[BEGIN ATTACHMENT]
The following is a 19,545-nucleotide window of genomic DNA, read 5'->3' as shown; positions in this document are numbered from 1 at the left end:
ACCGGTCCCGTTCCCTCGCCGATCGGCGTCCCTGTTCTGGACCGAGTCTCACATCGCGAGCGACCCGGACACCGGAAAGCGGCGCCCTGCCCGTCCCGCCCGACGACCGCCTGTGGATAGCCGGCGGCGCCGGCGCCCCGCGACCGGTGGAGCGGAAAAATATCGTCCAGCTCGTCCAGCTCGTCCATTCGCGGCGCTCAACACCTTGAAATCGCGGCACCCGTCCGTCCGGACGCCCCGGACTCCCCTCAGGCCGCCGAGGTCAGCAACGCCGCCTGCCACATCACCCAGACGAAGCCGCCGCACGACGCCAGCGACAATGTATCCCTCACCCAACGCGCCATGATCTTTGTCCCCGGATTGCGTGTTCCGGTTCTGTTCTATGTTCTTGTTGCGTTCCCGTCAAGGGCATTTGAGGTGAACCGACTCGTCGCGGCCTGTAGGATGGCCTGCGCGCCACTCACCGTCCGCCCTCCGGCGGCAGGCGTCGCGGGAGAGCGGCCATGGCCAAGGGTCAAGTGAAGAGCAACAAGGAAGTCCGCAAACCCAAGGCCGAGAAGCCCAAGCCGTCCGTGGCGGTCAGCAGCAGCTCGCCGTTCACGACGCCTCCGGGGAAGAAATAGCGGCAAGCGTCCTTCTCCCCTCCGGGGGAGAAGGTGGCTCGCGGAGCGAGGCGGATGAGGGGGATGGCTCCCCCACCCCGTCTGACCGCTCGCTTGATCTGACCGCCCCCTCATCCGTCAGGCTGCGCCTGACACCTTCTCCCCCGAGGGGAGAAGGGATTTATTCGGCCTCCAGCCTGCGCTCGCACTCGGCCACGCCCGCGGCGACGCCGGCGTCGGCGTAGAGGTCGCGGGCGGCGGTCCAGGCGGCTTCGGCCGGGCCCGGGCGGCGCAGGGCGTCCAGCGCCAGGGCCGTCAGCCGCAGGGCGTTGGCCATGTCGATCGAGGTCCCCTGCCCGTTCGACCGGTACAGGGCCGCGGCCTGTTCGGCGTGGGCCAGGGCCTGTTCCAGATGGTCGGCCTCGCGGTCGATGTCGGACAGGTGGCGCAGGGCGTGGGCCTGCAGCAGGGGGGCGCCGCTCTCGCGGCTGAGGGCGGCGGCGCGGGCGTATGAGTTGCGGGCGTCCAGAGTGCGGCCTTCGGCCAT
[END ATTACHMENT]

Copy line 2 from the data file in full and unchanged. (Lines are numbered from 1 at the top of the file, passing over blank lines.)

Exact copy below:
ACCGGTCCCGTTCCCTCGCCGATCGGCGTCCCTGTTCTGGACCGAGTCTCACATCGCGAGCGACCCGGACACCGGAAAGCGGCGCCCTGCCCGTCCCGCCCGACGACCGCCTGTGGATAGCCGGCGGCGCCGGCGCCCCGCGACCGGTGGAGCGGAAAAATATCGTCCAGCTCGTCCAGCTCGTCCATTCGCGGCGCTCAACACCTTGAAATCGCGGCACCCGTCCGTCCGGACGCCCCGGACTCCCCTCAGGCCGCCGAGGTCAGCAACGCCGCCTGCCACATCACCCAGACGAAGCCGCCGCACGACGCCAGCGACAATGTATCCCTCACCCAACGCGCCATGATCTTTGTCCCCGGATTGCGTGTTCCGGTTCTGTTCTATGTTCTTGTTGCGTTCCCGTCAAGGGCATTTGAGGTGAACCGACTCGTCGCGGCCTGTAGGATGGCCTGCGCGCCACTCACCGTCCGCCCTCCGGCGGCAGGCGTCGCGGGAGAGCGGCCATGGCCAAGGGTCAAGTGAAGAGCAACAAGGAAGTCCGCAAACCCAAGGCCGAGAAGCCCAAGCCGTCCGTGGCGGTCAGCAGCAGCTCGCCGTTCACGACGCCTCCGGGGAAGAAATAGCGGCAAGCGTCCTTCTCCCCTCCGGGGGAGAAGGTGGCTCGCGGAGCGAGGCGGATGAGGGGGATGGCTCCCCCACCCCGTCTGACCGCTCGCTTGATCTGACCGCCCCCTCATCCGTCAGGCTGCGCCTGACACCTTCTCCCCCGAGGGGAGAAGGGATTTATTCGGCCTCCAGCCTGCGCTCGCACTCGGCCACGCCCGCGGCGACGCCGGCGTCGGCGTAGAGGTCGCGGGCGGCGGTCCAGGCGGCTTCGGCCGGGCCCGGGCGGCGCAGGGCGTCCAGCGCCAGGGCCGTCAGCCGCAGGGCGTTGGCCATGTCGATCGAGGTCCCCTGCCCGTTCGACCGGTACAGGGCCGCGGCCTGTTCGGCGTGGGCCAGGGCCTGTTCCAGATGGTCGGCCTCGCGGTCGATGTCGGACAGGTGGCGCAGGGCGTGGGCCTGCAGCAGGGGGGCGCCGCTCTCGCGGCTGAGGGCGGCGGCGCGGGCGTATGAGTTGCGGGCGTCCAGAGTGCGGCCTTCGGCCAT